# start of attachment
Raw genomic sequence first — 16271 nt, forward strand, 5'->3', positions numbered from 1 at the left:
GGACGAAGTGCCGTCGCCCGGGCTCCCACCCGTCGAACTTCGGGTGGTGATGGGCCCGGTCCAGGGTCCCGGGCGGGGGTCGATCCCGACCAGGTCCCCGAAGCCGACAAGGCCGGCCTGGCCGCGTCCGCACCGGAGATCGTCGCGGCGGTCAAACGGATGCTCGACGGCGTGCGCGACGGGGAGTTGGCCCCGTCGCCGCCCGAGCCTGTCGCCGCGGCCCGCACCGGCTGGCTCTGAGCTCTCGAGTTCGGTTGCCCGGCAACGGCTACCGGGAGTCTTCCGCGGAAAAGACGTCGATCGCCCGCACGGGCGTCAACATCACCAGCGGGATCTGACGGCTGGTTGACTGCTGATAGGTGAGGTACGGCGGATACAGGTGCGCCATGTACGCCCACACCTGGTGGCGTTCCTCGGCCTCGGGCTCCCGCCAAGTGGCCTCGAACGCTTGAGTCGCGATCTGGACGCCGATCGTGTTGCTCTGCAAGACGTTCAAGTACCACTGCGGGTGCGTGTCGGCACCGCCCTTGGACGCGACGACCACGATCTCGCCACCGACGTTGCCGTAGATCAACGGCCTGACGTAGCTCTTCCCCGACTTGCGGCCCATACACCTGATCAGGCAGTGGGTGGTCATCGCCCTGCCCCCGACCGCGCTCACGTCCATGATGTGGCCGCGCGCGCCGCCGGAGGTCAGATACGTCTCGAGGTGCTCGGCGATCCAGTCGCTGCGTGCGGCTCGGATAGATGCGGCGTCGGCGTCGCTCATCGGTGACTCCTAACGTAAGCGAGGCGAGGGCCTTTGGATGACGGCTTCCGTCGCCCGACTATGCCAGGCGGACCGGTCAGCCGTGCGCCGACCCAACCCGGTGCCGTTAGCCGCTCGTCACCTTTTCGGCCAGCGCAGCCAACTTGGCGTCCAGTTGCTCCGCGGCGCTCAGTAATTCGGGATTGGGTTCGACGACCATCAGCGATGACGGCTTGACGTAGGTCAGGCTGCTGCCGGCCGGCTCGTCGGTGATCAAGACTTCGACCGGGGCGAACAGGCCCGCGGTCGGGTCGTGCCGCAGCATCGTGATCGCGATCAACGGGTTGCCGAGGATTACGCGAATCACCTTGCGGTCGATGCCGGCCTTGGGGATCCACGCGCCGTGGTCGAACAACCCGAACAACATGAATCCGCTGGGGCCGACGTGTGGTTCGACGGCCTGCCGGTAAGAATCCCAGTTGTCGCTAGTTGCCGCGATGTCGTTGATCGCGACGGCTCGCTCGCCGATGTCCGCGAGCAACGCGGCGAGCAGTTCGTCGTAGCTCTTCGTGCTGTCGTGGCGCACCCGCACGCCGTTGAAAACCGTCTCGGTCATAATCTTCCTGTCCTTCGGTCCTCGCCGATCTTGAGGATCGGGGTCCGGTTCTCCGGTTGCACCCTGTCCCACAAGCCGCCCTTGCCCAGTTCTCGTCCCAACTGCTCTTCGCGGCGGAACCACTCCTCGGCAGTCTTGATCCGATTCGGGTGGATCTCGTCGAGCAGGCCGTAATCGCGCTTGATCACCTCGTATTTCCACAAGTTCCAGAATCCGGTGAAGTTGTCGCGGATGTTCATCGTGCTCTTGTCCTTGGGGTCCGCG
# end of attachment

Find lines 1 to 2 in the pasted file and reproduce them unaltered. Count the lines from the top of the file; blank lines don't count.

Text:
Raw genomic sequence first — 16271 nt, forward strand, 5'->3', positions numbered from 1 at the left:
GGACGAAGTGCCGTCGCCCGGGCTCCCACCCGTCGAACTTCGGGTGGTGATGGGCCCGGTCCAGGGTCCCGGGCGGGGGTCGATCCCGACCAGGTCCCCGAAGCCGACAAGGCCGGCCTGGCCGCGTCCGCACCGGAGATCGTCGCGGCGGTCAAACGGATGCTCGACGGCGTGCGCGACGGGGAGTTGGCCCCGTCGCCGCCCGAGCCTGTCGCCGCGGCCCGCACCGGCTGGCTCTGAGCTCTCGAGTTCGGTTGCCCGGCAACGGCTACCGGGAGTCTTCCGCGGAAAAGACGTCGATCGCCCGCACGGGCGTCAACATCACCAGCGGGATCTGACGGCTGGTTGACTGCTGATAGGTGAGGTACGGCGGATACAGGTGCGCCATGTACGCCCACACCTGGTGGCGTTCCTCGGCCTCGGGCTCCCGCCAAGTGGCCTCGAACGCTTGAGTCGCGATCTGGACGCCGATCGTGTTGCTCTGCAAGACGTTCAAGTACCACTGCGGGTGCGTGTCGGCACCGCCCTTGGACGCGACGACCACGATCTCGCCACCGACGTTGCCGTAGATCAACGGCCTGACGTAGCTCTTCCCCGACTTGCGGCCCATACACCTGATCAGGCAGTGGGTGGTCATCGCCCTGCCCCCGACCGCGCTCACGTCCATGATGTGGCCGCGCGCGCCGCCGGAGGTCAGATACGTCTCGAGGTGCTCGGCGATCCAGTCGCTGCGTGCGGCTCGGATAGATGCGGCGTCGGCGTCGCTCATCGGTGACTCCTAACGTAAGCGAGGCGAGGGCCTTTGGATGACGGCTTCCGTCGCCCGACTATGCCAGGCGGACCGGTCAGCCGTGCGCCGACCCAACCCGGTGCCGTTAGCCGCTCGTCACCTTTTCGGCCAGCGCAGCCAACTTGGCGTCCAGTTGCTCCGCGGCGCTCAGTAATTCGGGATTGGGTTCGACGACCATCAGCGATGACGGCTTGACGTAGGTCAGGCTGCTGCCGGCCGGCTCGTCGGTGATCAAGACTTCGACCGGGGCGAACAGGCCCGCGGTCGGGTCGTGCCGCAGCATCGTGATCGCGATCAACGGGTTGCCGAGGATTACGCGAATCACCTTGCGGTCGATGCCGGCCTTGGGGATCCACGCGCCGTGGTCGAACAACCCGAACAACATGAATCCGCTGGGGCCGACGTGTGGTTCGACGGCCTGCCGGTAAGAATCCCAGTTGTCGCTAGTTGCCGCGATGTCGTTGATCGCGACGGCTCGCTCGCCGATGTCCGCGAGCAACGCGGCGAGCAGTTCGTCGTAGCTCTTCGTGCTGTCGTGGCGCACCCGCACGCCGTTGAAAACCGTCTCGGTCATAATCTTCCTGTCCTTCGGTCCTCGCCGATCTTGAGGATCGGGGTCCGGTTCTCCGGTTGCACCCTGTCCCACAAGCCGCCCTTGCCCAGTTCTCGTCCCAACTGCTCTTCGCGGCGGAACCACTCCTCGGCAGTCTTGATCCGATTCGGGTGGATCTCGTCGAGCAGGCCGTAATCGCGCTTGATCACCTCGTATTTCCACAAGTTCCAGAATCCGGTGAAGTTGTCGCGGATGTTCATCGTGCTCTTGTCCTTGGGGTCCGCG